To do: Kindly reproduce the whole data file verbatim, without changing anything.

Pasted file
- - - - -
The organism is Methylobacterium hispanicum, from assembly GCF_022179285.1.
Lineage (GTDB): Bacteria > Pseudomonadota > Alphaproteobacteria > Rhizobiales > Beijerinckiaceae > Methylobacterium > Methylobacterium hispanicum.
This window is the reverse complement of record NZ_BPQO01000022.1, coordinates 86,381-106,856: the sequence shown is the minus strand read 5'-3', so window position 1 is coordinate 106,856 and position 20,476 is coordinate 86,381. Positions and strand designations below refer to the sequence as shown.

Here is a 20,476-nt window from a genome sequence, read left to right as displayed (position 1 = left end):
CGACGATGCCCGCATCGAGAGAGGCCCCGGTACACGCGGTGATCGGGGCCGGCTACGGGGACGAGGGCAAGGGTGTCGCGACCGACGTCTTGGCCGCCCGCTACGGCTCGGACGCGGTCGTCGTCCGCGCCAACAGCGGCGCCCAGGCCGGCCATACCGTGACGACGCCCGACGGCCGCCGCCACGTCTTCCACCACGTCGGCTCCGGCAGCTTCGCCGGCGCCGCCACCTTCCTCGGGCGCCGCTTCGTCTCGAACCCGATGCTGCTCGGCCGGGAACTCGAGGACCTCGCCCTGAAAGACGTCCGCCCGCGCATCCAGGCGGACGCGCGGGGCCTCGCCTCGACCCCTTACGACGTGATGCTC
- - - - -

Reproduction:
The organism is Methylobacterium hispanicum, from assembly GCF_022179285.1.
Lineage (GTDB): Bacteria > Pseudomonadota > Alphaproteobacteria > Rhizobiales > Beijerinckiaceae > Methylobacterium > Methylobacterium hispanicum.
This window is the reverse complement of record NZ_BPQO01000022.1, coordinates 86,381-106,856: the sequence shown is the minus strand read 5'-3', so window position 1 is coordinate 106,856 and position 20,476 is coordinate 86,381. Positions and strand designations below refer to the sequence as shown.

Here is a 20,476-nt window from a genome sequence, read left to right as displayed (position 1 = left end):
CGACGATGCCCGCATCGAGAGAGGCCCCGGTACACGCGGTGATCGGGGCCGGCTACGGGGACGAGGGCAAGGGTGTCGCGACCGACGTCTTGGCCGCCCGCTACGGCTCGGACGCGGTCGTCGTCCGCGCCAACAGCGGCGCCCAGGCCGGCCATACCGTGACGACGCCCGACGGCCGCCGCCACGTCTTCCACCACGTCGGCTCCGGCAGCTTCGCCGGCGCCGCCACCTTCCTCGGGCGCCGCTTCGTCTCGAACCCGATGCTGCTCGGCCGGGAACTCGAGGACCTCGCCCTGAAAGACGTCCGCCCGCGCATCCAGGCGGACGCGCGGGGCCTCGCCTCGACCCCTTACGACGTGATGCTC